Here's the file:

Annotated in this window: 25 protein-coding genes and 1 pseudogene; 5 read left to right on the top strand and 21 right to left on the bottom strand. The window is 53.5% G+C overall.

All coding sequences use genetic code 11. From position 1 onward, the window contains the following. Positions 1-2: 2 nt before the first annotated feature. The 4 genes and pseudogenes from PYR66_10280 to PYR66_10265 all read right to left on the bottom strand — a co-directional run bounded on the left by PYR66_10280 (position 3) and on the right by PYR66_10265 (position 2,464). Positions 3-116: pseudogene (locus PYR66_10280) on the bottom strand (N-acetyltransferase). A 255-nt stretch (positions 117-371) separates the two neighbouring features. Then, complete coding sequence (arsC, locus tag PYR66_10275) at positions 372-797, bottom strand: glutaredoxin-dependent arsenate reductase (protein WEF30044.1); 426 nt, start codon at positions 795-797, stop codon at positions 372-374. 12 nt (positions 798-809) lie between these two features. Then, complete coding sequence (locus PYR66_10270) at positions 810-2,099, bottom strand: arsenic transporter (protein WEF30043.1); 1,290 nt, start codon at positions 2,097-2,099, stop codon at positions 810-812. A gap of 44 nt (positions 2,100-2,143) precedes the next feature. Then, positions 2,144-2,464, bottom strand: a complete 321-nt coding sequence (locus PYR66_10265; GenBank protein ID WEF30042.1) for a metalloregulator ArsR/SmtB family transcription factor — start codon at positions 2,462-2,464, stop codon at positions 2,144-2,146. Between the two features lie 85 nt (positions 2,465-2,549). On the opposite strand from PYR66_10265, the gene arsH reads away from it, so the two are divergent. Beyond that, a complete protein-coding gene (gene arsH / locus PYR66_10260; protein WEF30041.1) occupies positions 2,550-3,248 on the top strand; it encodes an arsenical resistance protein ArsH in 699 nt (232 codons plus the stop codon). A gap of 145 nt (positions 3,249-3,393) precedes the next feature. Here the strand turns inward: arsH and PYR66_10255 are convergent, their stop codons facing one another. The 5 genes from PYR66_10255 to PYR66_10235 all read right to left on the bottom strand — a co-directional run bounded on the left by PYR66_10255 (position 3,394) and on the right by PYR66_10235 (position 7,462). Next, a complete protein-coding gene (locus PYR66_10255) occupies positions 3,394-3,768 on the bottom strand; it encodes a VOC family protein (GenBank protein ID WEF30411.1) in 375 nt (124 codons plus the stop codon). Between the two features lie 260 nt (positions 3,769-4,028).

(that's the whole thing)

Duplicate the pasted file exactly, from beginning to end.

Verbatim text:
Annotated in this window: 25 protein-coding genes and 1 pseudogene; 5 read left to right on the top strand and 21 right to left on the bottom strand. The window is 53.5% G+C overall.

All coding sequences use genetic code 11. From position 1 onward, the window contains the following. Positions 1-2: 2 nt before the first annotated feature. The 4 genes and pseudogenes from PYR66_10280 to PYR66_10265 all read right to left on the bottom strand — a co-directional run bounded on the left by PYR66_10280 (position 3) and on the right by PYR66_10265 (position 2,464). Positions 3-116: pseudogene (locus PYR66_10280) on the bottom strand (N-acetyltransferase). A 255-nt stretch (positions 117-371) separates the two neighbouring features. Then, complete coding sequence (arsC, locus tag PYR66_10275) at positions 372-797, bottom strand: glutaredoxin-dependent arsenate reductase (protein WEF30044.1); 426 nt, start codon at positions 795-797, stop codon at positions 372-374. 12 nt (positions 798-809) lie between these two features. Then, complete coding sequence (locus PYR66_10270) at positions 810-2,099, bottom strand: arsenic transporter (protein WEF30043.1); 1,290 nt, start codon at positions 2,097-2,099, stop codon at positions 810-812. A gap of 44 nt (positions 2,100-2,143) precedes the next feature. Then, positions 2,144-2,464, bottom strand: a complete 321-nt coding sequence (locus PYR66_10265; GenBank protein ID WEF30042.1) for a metalloregulator ArsR/SmtB family transcription factor — start codon at positions 2,462-2,464, stop codon at positions 2,144-2,146. Between the two features lie 85 nt (positions 2,465-2,549). On the opposite strand from PYR66_10265, the gene arsH reads away from it, so the two are divergent. Beyond that, a complete protein-coding gene (gene arsH / locus PYR66_10260; protein WEF30041.1) occupies positions 2,550-3,248 on the top strand; it encodes an arsenical resistance protein ArsH in 699 nt (232 codons plus the stop codon). A gap of 145 nt (positions 3,249-3,393) precedes the next feature. Here the strand turns inward: arsH and PYR66_10255 are convergent, their stop codons facing one another. The 5 genes from PYR66_10255 to PYR66_10235 all read right to left on the bottom strand — a co-directional run bounded on the left by PYR66_10255 (position 3,394) and on the right by PYR66_10235 (position 7,462). Next, a complete protein-coding gene (locus PYR66_10255) occupies positions 3,394-3,768 on the bottom strand; it encodes a VOC family protein (GenBank protein ID WEF30411.1) in 375 nt (124 codons plus the stop codon). Between the two features lie 260 nt (positions 3,769-4,028).